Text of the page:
Peter's Blog
Peter's Blog, May 3, 2011
Peter Reinhart

I have to go to a meeting in a few minutes but before I do I wanted to get this info to you regarding how to order sprouted wheat flour directly from Lindley Mills. I spoke with Joe Lindley yesterday and he said, "Just have them call us here at (336) 376-6190 and we'll work out a way to send it to them."

The mill is located in Graham, NC, near Chapel Hill, so shipping will probably be costly for cross country orders but at least you can get it while waiting for supplies to grow enough so you can buy it off the shelf (I think that may take a while -- only a few people even know about it at this point, and they are mainly the folks who read this blog). Joe said the cost of the flour will vary from week to week depending on how wheat prices fluctuate. They can send out 2 pound bags and maybe even larger ones when you talk to them. For more details on the sprouted wheat flour, read my report on the Asheville Brea Festival a few weeks back (scroll down the home page or simply go to the Peter's Blog page).

I'll be back later today with my report on the Charlotte Gluten Free Expo....

Hey, I'm back with Part Two:

 

On Saturday, April 30th, I attended the Second Annual Charlotte Gluten-Free Expo. In addition to presenting a cooking demonstration featuring a recipe from the upcoming gluten-free book I'm working on, I also had a chance to sit in on some fascinating educational sessions and, best of all, to taste lots and lots of new products. Last year about 400 people came to the festival (another 100 were turned away due to a lack of space), which was held on our campus at Johnson & Wales University. This year, the organizers moved the event to a local conference hotel and, sure enough, about 1,200 people showed up. Folks, we're talking about a serious growth industry here.

 
Peter's Blog, April 26--Top 50 Pizza Blogs
Peter Reinhart

I knew pizza was a hot subject but we recently received a note from the folks at the California Culinary Schools website telling us about their top 50 pizza blogs. We're happy to have made that list, considering we've only been up and running for three months and probably were just getting started when they started working on it. But I want to congratulate all the blogs and websites who got listed. As I looked it over I discovered quite a few that I never knew existed, so this list can now serve as a supplement to our own "Sites We Like" section. Many of the blogs on the list focus on the personal pizza quest of the various hosts, which confirms our hunch here at PQ.com that the notion of quest is a powerful drive in so many of us, and we're glad to know there so many of "us" out there.

A special congrats to Albert Grande at one of my favorite sites, PizzaTherapy.com, who was one of the first to translate his pizza passion into a website and blog that is now beloved by so many. So here's a shout out to you, Albert, as well as to all the others who made the top 50 list (you'll find us down in the "P" section), and to how many ways you each express your love for pizza and for the quest. One thing this list made me wonder is, if there is a top 50, just how many more pizza blogs and websites are there out there? Is this top 50 just the tip of the pizza freak iceberg?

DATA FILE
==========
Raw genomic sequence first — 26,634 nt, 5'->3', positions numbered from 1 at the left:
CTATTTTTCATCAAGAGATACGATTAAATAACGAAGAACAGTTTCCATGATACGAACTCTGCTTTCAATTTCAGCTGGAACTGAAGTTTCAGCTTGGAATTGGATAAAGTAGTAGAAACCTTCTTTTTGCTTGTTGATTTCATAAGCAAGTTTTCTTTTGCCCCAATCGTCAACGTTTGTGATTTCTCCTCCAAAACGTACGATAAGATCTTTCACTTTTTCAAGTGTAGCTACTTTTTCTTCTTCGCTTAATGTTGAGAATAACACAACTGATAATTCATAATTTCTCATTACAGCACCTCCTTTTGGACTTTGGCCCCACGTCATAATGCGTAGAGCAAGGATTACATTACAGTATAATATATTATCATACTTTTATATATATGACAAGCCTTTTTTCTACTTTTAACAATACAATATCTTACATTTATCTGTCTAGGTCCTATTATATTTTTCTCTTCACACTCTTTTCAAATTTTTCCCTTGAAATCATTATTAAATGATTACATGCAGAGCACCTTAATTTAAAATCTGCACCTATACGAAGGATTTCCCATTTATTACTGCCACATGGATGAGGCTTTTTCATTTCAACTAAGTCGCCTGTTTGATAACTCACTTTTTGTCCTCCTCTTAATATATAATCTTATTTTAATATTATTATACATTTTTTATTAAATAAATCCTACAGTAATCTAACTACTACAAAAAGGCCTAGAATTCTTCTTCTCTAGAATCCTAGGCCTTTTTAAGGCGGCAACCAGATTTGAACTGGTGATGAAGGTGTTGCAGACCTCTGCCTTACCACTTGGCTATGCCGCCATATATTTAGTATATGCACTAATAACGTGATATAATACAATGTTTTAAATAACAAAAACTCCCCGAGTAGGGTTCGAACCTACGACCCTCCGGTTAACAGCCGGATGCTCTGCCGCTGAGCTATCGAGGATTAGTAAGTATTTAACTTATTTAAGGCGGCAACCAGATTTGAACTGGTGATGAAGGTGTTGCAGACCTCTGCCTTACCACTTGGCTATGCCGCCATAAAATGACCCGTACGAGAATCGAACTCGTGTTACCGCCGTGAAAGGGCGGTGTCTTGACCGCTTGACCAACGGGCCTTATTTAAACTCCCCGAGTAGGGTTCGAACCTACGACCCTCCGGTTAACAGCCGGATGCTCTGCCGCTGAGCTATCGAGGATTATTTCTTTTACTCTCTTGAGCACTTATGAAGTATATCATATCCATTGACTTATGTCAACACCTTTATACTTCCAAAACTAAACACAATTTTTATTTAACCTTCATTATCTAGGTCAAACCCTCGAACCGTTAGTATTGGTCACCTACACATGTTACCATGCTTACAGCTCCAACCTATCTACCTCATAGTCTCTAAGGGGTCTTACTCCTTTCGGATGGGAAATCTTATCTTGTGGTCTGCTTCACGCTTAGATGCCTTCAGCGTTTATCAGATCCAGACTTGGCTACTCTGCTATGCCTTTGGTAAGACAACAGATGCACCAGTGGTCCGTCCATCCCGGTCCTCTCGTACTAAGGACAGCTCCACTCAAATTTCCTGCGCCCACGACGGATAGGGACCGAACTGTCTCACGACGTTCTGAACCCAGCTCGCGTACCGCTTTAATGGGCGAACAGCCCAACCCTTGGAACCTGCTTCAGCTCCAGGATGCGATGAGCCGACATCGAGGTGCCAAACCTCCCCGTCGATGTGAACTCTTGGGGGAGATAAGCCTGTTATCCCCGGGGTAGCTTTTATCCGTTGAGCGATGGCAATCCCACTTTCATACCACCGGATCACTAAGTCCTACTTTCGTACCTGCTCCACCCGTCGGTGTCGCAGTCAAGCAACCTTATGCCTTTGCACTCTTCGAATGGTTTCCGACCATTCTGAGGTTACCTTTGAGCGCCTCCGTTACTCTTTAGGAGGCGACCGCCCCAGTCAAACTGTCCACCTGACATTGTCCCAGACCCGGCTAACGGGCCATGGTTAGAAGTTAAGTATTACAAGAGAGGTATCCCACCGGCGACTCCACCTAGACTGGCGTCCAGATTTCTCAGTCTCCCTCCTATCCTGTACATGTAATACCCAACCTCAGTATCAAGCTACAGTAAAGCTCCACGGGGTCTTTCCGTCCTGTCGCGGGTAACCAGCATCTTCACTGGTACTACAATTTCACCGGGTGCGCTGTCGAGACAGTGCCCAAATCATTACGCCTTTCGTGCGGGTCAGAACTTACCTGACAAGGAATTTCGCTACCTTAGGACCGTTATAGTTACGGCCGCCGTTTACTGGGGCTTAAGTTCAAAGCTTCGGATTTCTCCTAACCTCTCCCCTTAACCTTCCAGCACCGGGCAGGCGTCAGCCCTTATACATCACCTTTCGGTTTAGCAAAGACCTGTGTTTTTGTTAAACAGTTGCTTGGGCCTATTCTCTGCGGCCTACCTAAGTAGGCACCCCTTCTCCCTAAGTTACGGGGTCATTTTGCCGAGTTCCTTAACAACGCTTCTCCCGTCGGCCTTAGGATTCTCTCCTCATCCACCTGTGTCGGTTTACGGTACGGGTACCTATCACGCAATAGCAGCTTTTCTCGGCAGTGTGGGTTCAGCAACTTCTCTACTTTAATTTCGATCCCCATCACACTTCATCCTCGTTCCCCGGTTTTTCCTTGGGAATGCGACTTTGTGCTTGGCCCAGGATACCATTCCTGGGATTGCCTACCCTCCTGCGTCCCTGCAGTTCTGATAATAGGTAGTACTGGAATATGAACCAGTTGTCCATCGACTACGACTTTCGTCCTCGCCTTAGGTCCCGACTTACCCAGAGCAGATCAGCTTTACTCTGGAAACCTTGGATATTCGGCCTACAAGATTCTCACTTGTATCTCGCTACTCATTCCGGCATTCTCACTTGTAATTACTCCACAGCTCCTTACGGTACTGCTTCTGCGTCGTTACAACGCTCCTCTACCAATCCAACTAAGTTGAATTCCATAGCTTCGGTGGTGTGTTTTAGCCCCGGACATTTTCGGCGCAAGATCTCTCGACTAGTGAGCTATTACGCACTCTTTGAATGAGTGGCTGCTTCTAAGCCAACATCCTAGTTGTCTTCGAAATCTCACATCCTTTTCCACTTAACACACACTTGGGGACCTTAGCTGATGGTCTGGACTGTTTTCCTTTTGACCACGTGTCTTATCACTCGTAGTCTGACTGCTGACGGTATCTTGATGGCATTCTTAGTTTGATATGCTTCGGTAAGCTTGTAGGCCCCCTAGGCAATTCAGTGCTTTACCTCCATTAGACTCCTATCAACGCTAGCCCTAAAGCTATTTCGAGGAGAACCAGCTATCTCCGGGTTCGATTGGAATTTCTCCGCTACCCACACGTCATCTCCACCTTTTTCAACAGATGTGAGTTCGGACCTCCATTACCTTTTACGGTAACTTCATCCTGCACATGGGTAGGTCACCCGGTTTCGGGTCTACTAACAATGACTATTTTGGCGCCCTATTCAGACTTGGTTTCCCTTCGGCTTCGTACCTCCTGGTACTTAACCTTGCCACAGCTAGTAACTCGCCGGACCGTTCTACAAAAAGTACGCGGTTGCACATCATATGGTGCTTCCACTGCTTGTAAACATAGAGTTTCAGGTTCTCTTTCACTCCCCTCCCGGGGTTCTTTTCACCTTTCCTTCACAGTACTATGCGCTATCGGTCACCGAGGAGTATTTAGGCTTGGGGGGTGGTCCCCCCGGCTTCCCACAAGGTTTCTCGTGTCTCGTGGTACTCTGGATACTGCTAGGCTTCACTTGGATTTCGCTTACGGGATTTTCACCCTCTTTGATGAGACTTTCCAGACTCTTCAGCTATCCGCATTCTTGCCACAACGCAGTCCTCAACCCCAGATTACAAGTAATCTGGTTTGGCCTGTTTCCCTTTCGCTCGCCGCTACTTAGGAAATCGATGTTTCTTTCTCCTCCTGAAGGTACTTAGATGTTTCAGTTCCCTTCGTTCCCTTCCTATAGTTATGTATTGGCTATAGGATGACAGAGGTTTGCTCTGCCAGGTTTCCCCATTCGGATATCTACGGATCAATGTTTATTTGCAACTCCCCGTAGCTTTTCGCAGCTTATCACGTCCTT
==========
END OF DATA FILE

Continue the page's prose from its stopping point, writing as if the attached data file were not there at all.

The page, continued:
You can find the full list at:  http://www.californiaculinaryschools.org/pizza-blogs and I hope you'll visit as many as you can. I have a feeling we're going to need a bigger bus.....

 
Asheville Bread Festival, Part Two
Peter Reinhart

In my last post I wrote about the sprouted wheat flour brought to the festival by Joe Lindley. Pictured here is the breakfast focaccia I made with that flour, along with a whole lot of golden raisins and dried cranberries, glazed with a citrus fondant flavored with orange essence (I put on the glaze after this photo was shot). It was, in a word, delicious!  I'll post the recipe next week, after I contact Joe Lindley to find out how you can get some of this amazing flour.  I can't promise he'll be able to mail it to you (he hinted at the festival that it might be possible) but I'll find out and let you know.

However, the festival featured a lot more than the unveiling of this flour.

 
Report from Asheville, Part One
Peter Reinhart

On Saturday, April 2nd, I attended the seventh annual Asheville Bread Festival. I've been attending since the very beginning, haven't missed a one, and each year it gets better and better and more people show up from all over the country. The format has been that the first few hours are held at Green Life Grocery (now owned by Whole Foods), where local bakers display and sell their breads to the public (by local, I mean from as far away as Chapel Hill to the east and Knoxville, Tennessee to the west--about a 150 mile radius). Mark Witt, who many of you know as the host of the website internetcookingschool.com and also the webmaster for the recipe testing site for my upcoming book, even came from Cleveland and set up a booth selling baking tools such as linen couches, instructional videos, and plastic dough scrapers. At 12 noon, the focus shifted to various off-site demos and presentations all around Asheville, including the new flour mill project that I blogged about here a few weeks ago, and a number of classes by world famous bakers Didier Rosada and Lionel Vatinet and others, as well as a demo by me and Joe Lindley, owner of Lindley Mills. The classes went on till about 4 PM and were all filled to the max; we had about 150 attendees at ours, which was a new record against any of my previous classes at the festival. I'll be posting a photo gallery later this week, as soon as I have a chance to upload them from my camera (I'm very inept at those kind of simple tech things) and will have more commentary next week in this space, but I'd like to focus this week on the topic of my presentation because we introduced a new kind of flour that has me very excited about the future of whole grain baking: sprouted wheat flour.